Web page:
rooster can can.

(A tired joke in canning circles, to be sure. But it is early, and I need a title for my blog post…)

On Sunday morning, I woke up early and set to making a full batch of tomato puree (a la Local Kitchen again). I paused mid-puree to take a picture. (That food mill was actually tucked way in the back of one of my kitchen cabinets when I moved in, despite the fact that my apartment was previously occupied by a solitary male undergrad who made a big mess of the stove and otherwise, to my eye, anyway, did not use the kitchen so much. Whenever I move out of this apartment, I’m taking it with me.) I simmered and simmered the juices from several quarts of paste tomatoes, and ended up with 7 pints of tomato puree.

I am in love with the super bright red of this puree — and am excited to be able to make homemade sauce from on-hand ingredients later this winter! (I also see adding this to hearty soups and stews.)

It is Tuesday again, which means farm day, and I am still struggling to put up all of the additional produce we picked in the fields last week! These peppers need to be frozen or pickled, and I’ve got a full canvas bag full of green beans that need attention.

The canning pot is on the stove, and the jars are on their way to being sterilized for a batch of dilly beans. I’m intending to pick as much as I can this afternoon and then try to freeze or can in all of my spare time this week. Temps have been in the high 40s at night here in town, and up at the farm, the first frost is imminent (after which, much of the field produce that is available for preserving/freezing will be done for the season). I’m just going to keep doing that can can until then — it is (and will be) super rewarding, but man, preserving is exhausting! I may have gotten into bed at 9:30 last night.

I did grant myself a small break from canning on Sunday night, and instead, sat down at my wheel to listen to a podcast or two and finish up the first bobbin of this bfl from SCF in the Reflection colorway. I love these colors, and am really excited to spin up bobbin #2, get this plied together and washed, and then in the mail to a dear friend who knits. (It would be nice to get this to her before the cold comes, so that she has time to knit herself something warm with it!)

Okay, time to pour another cup of coffee and get back to those beans!

tomatillo, -illo, illo.

Pronounced incorrectly, the word “tomatillo” calls to mind a certain pop song (circa 2007). Not exactly my preferred genre, but the suggestion of said song does make me smile, if only because the memory a particularly enthusiastic ’round the campfire acoustic version takes over in my brain and makes me think of my time in the Southwest. What else makes me think of the Southwest? Tomatillos. (-illos, -illos…)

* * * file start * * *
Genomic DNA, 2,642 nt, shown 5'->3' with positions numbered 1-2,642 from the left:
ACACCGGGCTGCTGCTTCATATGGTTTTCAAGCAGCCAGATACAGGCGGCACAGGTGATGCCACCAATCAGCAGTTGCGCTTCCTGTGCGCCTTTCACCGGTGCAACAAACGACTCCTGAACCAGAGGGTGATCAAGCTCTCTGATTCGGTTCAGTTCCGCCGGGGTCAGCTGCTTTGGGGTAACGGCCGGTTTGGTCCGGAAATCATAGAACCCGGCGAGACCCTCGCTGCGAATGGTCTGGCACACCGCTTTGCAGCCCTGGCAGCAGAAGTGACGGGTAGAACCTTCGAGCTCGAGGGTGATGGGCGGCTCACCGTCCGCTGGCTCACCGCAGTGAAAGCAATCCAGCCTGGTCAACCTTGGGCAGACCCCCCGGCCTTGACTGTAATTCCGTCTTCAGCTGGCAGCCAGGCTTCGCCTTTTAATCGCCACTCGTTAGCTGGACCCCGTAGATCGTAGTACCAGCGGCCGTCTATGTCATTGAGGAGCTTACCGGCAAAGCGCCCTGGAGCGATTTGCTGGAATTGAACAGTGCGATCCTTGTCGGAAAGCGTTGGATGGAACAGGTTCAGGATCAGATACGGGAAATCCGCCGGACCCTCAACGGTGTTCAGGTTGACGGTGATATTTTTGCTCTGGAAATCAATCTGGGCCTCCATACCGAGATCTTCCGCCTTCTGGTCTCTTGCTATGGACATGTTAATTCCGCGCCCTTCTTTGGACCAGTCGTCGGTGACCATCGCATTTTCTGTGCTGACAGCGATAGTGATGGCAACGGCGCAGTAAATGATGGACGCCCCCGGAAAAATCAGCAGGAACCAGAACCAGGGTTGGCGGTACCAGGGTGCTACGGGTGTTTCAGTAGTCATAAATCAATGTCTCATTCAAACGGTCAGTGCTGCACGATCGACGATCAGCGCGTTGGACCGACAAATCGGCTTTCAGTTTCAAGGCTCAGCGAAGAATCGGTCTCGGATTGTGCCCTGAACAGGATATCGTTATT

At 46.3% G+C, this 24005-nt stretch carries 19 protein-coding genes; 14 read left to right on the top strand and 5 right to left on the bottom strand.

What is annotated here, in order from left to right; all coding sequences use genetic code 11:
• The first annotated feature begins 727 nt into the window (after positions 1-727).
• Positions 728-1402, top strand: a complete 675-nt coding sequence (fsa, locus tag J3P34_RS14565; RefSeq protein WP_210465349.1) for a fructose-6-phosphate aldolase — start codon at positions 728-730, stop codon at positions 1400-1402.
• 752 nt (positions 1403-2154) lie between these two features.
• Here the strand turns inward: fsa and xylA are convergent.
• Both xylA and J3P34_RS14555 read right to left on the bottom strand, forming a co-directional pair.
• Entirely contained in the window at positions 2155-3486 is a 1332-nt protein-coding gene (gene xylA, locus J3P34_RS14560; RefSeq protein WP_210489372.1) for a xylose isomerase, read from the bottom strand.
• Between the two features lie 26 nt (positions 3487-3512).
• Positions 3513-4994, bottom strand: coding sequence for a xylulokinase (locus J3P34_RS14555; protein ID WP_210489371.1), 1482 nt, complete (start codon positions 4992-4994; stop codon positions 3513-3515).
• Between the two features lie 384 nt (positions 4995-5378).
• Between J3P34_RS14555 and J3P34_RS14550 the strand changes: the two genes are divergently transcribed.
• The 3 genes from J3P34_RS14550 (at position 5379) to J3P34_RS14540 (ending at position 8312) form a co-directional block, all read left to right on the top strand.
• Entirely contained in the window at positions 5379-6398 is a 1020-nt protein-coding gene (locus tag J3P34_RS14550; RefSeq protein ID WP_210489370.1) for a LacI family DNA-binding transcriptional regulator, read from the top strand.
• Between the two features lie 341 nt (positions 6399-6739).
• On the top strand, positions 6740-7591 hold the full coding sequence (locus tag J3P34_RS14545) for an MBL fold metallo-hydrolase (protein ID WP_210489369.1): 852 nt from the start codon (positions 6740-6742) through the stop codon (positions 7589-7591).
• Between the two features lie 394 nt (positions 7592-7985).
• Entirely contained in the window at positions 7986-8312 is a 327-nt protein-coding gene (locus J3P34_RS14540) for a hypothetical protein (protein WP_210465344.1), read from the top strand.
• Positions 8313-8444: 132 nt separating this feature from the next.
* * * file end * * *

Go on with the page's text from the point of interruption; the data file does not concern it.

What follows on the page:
And now I have to tell you about a new blog that I’ve read cover to cover since I came across it on Friday morning: local kitchen. Kaela makes everything from salsa and mustard to jams and booze-y preserves, and it is all beautifully photographed and thoughtfully described. Swoon. My adventures in blog-reading on Friday evening may have prompted me to print out a slew of ideas for my kitchen binder. And then I had to retire my kitchen binder and transfer everything to a bigger 3-ring set up. That’s how great Kaela’s blog is. Local Kitchen was a timely find — here I was, with a kitchen counter COVERED in farm produce, and without a good idea for what all of that deliciousness was going to become.

First up, Kaela’s Salsa Verde. Tomatillos, green peppers, hot peppers, onion, garlic, cilantro…yum. I might make another batch this week.

Next? Cherry Tomato Confit, also from Local Kitchen. The boy and I went to the farm on Saturday to pick more produce before the season’s first frost, and several of the cherry tomatoes were literally splitting as we picked them — bursting with juice and flavor. I took a pint of these and slow-roasted them in the oven, turning them into Cherry Tomato Confit, and now there is a tiny 4 oz. jar in the fridge filled with the powerful flavors of sweet tomatoes, basil, parsley, thyme, garlic, and olive oil. On pasta? On pizza? Straight out of the jar?

I also harvested several big handfuls of mint to hang to dry in the kitchen (also something I learned from Local Kitchen). I love these pictures so much. Something about the vibrant greens.

And that isn’t even the whole of my Local Kitchen-inspired weekend adventures. Yesterday I may have been saying aloud (to anyone who would listen), “I don’t want to be a grad student right now. I just want to play in the kitchen.” Sigh.

And I do actually very much want to be a grad student. I’d just really like to press pause on life for a week in order to focus on preparing my kitchen for winter.

More produce, and even some spinning next time!